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Old May 25, 2018, 05:21 PM   #1
FoghornLeghorn
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What kind of lens for your gun close up shots?

I occasionally see some good photographs of your guns, replete with closeups of the muzzle, manufacturer's markings, etc. I've even seen pictures of the rifling in the barrel.

I want to catalog and maybe update my collection and would like to take pictures such as I've described. I don't have any camera gear except a dying point and shoot Nikon that is inadequate for the task, so I'll be buying a digital SLR and necessary lens.

thanks
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Old May 25, 2018, 08:16 PM   #2
sgms
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I have an older Sony Alpha Dslr camera and use a Sony 30m/m F2.8 macro focus lens for tight closeups like that it's min. focus is something like 5 inches. Also use a defusing light box with photo lights mounted outside the box left right and above to limit, if not remove shadows, also mount the camera on a tripod. And get a decent photoshop program, the freebies are weak but you don't need the absolute top of the line unless you plan to process RAW format information rather than Jpeg.
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Old May 25, 2018, 08:40 PM   #3
Dufus
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If that is the route that you are taking, get ready for some cash outflow.

Good DSLR cameras ain't cheap and the lenses are even more expensive.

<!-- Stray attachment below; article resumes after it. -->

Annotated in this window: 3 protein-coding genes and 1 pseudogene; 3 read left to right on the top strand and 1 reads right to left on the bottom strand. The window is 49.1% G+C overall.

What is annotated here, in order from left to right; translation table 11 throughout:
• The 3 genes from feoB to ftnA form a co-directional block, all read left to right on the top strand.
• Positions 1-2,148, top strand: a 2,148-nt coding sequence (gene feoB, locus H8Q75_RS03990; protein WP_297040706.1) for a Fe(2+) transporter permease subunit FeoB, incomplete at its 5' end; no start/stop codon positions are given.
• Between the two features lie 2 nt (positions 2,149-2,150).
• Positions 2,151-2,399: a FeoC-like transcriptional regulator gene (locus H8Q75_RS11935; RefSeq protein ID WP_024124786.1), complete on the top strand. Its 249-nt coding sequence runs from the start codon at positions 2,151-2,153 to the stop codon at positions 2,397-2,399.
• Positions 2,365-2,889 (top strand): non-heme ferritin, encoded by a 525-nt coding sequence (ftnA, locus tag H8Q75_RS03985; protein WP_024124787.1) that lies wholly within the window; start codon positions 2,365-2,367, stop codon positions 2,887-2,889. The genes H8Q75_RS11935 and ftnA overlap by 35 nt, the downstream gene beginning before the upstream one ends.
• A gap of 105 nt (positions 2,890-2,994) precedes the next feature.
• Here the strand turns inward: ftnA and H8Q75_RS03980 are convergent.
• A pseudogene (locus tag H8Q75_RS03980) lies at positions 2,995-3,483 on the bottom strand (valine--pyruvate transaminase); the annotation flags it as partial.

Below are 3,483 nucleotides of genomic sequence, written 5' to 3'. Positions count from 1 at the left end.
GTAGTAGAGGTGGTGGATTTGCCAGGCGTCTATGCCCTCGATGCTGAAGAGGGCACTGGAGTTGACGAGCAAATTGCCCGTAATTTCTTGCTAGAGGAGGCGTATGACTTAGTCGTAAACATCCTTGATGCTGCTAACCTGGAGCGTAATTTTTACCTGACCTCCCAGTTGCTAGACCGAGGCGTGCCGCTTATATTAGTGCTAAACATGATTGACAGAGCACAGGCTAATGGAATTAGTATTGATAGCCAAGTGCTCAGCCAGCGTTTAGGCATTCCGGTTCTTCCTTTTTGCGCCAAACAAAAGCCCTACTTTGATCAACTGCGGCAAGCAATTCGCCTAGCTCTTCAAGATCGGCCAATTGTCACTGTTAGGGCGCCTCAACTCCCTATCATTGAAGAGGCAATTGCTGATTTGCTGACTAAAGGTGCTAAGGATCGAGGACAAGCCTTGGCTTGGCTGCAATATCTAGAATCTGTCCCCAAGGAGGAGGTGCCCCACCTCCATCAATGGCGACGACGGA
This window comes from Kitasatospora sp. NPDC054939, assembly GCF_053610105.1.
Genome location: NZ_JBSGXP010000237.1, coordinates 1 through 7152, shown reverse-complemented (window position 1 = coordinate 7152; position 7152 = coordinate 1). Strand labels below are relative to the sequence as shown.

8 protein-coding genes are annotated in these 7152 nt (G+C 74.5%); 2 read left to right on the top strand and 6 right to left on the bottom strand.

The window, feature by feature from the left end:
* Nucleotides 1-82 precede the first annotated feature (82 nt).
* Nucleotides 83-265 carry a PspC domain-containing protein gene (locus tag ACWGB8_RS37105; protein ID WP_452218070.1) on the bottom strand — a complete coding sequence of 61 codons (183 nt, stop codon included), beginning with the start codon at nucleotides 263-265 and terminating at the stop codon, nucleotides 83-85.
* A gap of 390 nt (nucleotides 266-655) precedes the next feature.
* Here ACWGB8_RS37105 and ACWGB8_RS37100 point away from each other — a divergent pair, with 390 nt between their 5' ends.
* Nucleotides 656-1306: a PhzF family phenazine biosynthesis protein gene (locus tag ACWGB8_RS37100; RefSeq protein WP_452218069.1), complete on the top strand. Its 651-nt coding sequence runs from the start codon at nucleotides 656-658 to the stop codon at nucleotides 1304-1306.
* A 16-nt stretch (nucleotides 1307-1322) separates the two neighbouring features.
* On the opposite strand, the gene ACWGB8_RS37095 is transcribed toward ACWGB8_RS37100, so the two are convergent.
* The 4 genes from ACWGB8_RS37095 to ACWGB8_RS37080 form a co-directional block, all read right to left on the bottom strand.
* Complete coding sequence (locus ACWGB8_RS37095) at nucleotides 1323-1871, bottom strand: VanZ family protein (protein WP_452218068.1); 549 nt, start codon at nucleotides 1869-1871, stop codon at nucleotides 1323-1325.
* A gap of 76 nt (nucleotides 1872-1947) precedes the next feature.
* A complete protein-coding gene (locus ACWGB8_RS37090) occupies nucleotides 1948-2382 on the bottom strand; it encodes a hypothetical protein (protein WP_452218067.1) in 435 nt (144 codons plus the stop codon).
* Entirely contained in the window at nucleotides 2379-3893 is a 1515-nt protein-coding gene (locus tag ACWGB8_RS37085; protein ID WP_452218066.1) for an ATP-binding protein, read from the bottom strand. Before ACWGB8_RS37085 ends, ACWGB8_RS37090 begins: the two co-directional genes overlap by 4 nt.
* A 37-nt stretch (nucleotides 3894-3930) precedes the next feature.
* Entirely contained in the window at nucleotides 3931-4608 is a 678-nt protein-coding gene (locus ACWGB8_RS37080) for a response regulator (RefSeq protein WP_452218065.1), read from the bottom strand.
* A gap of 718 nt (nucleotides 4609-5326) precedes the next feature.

I started out easy years ago, and now I have as much invested in camera & lenses etc as I do firearms.

Get a good book to read before you get started.

Scott Kelby has some books on Amazon.

Knowing before you get started will save some money on un-needed purchases.
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Old May 25, 2018, 10:10 PM   #4
Don Fischer
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B&H and Adorama in NYC both sell reconditioned cameras and lens's. Mostly Canon and Nikon but great saving's. I bought my Nikon 7000 refurbished and saved a ton of money. I think it was a display model as it only had to frames fired when I got it. Look for maybe a D3400 Nikon and a super lens for me was an 18-106 Nikon. For what you want there's no need to break the bank. I don't know Canon's mod number's as only DSLR's I have ever owned are Nikon's. I'm sure Canon is every bit as good. In fact you might even look at Sony's, lot of good thing's being said about them. The only camera and lens I buy anymore are refurbished
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Old May 25, 2018, 11:40 PM   #5
Aguila Blanca
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I have used both a Canon DSLR with the standard (50mm? 55MM?) lens, and also a Canon point and shoot for gun photos. To be honest, the newest point-and-shoot does just as well as the expensive DSLR. The two keys are (1) be sure to use macro mode for detailed close-ups; and (2) use adequate lighting, don't rely on the camera's flash.